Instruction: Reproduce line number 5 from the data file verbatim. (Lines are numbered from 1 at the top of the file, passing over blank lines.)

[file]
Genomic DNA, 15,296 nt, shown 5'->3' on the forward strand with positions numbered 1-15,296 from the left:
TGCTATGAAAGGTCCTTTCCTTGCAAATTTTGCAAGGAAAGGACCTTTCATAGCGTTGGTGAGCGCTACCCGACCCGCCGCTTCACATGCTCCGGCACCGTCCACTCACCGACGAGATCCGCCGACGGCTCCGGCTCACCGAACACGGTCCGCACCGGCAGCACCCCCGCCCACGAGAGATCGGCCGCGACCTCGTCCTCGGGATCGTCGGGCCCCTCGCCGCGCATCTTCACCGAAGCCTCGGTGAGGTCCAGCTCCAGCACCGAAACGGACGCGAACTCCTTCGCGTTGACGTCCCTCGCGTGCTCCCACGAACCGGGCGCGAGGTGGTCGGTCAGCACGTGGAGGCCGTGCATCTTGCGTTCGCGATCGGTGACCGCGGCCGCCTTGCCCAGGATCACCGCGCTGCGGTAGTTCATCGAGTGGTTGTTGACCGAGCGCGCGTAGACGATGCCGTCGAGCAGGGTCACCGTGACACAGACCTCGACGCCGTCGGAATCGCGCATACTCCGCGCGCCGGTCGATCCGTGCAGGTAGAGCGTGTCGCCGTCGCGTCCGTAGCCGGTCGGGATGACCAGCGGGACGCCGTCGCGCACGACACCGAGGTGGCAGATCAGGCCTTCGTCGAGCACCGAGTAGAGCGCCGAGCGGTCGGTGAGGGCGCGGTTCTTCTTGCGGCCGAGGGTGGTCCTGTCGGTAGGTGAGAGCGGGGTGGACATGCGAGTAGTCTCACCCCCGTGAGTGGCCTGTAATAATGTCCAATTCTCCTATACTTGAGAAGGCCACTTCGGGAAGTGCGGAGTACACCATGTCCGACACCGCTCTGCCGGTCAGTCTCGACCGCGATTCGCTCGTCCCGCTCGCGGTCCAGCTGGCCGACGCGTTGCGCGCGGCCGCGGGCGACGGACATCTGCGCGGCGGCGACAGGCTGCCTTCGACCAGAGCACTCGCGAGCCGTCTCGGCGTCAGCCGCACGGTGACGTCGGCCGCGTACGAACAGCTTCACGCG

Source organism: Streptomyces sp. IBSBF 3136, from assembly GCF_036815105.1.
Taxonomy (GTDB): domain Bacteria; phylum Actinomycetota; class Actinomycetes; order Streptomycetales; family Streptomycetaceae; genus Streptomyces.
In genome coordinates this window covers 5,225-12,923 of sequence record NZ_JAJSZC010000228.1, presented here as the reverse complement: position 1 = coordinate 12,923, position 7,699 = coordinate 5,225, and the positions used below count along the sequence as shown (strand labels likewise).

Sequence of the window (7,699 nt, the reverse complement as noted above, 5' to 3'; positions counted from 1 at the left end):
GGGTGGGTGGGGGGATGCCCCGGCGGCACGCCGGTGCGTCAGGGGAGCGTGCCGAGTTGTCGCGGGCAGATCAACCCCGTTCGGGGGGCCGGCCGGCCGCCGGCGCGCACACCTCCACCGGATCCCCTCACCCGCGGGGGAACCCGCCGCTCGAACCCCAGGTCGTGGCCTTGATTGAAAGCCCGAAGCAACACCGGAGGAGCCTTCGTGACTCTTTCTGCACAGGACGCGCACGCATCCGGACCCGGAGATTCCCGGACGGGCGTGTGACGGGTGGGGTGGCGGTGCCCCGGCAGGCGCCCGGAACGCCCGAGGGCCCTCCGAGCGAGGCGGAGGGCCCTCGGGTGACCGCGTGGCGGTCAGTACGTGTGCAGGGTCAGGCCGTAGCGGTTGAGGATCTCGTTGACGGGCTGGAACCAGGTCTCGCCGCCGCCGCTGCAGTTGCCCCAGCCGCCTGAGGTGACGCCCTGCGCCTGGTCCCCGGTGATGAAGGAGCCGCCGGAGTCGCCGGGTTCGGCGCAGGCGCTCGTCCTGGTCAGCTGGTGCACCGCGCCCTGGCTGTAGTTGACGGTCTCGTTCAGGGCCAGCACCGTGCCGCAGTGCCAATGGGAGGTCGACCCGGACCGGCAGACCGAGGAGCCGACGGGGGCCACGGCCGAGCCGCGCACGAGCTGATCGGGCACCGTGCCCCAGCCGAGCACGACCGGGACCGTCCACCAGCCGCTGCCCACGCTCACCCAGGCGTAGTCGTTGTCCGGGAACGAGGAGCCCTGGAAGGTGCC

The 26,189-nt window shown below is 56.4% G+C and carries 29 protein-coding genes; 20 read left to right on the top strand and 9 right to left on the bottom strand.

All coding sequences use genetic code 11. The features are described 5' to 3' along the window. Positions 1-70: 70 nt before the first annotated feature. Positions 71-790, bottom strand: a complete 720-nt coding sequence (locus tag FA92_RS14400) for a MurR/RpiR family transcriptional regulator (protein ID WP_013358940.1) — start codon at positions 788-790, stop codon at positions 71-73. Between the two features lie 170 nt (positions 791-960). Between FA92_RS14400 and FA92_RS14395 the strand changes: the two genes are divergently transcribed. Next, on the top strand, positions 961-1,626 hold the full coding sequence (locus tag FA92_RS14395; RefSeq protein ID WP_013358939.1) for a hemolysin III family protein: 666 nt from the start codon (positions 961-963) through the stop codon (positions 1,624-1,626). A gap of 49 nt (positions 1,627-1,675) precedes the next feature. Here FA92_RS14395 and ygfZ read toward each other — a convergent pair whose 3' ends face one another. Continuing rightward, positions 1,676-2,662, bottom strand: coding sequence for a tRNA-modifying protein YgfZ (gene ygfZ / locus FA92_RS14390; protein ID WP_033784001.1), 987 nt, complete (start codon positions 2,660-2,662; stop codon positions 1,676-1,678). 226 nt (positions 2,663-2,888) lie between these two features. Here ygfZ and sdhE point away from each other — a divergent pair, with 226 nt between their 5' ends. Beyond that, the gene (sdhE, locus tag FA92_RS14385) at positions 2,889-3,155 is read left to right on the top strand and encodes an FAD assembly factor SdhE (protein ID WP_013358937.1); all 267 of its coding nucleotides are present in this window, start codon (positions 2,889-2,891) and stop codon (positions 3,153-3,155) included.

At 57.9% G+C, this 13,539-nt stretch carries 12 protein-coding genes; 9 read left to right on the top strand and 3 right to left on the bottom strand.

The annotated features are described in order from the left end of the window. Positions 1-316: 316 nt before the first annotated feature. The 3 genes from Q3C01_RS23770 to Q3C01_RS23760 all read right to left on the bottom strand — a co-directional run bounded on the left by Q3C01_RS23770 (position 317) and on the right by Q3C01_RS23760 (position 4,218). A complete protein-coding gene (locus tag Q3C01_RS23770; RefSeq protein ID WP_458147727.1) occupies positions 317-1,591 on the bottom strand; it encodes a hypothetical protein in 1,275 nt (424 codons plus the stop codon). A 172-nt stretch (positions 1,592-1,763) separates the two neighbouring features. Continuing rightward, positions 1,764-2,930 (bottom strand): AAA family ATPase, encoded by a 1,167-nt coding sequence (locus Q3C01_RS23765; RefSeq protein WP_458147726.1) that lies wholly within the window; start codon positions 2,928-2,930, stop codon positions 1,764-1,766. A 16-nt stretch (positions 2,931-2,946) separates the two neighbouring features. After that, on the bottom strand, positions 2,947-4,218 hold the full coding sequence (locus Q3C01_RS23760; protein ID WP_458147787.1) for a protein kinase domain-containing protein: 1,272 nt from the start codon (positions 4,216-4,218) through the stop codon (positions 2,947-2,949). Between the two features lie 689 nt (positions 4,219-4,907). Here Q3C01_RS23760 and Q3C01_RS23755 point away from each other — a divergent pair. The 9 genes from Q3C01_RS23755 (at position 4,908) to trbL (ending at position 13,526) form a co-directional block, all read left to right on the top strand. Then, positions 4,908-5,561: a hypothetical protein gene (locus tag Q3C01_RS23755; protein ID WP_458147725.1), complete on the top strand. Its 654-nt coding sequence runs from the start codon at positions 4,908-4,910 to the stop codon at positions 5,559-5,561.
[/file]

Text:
In genome coordinates this window covers 5,225-12,923 of sequence record NZ_JAJSZC010000228.1, presented here as the reverse complement: position 1 = coordinate 12,923, position 7,699 = coordinate 5,225, and the positions used below count along the sequence as shown (strand labels likewise).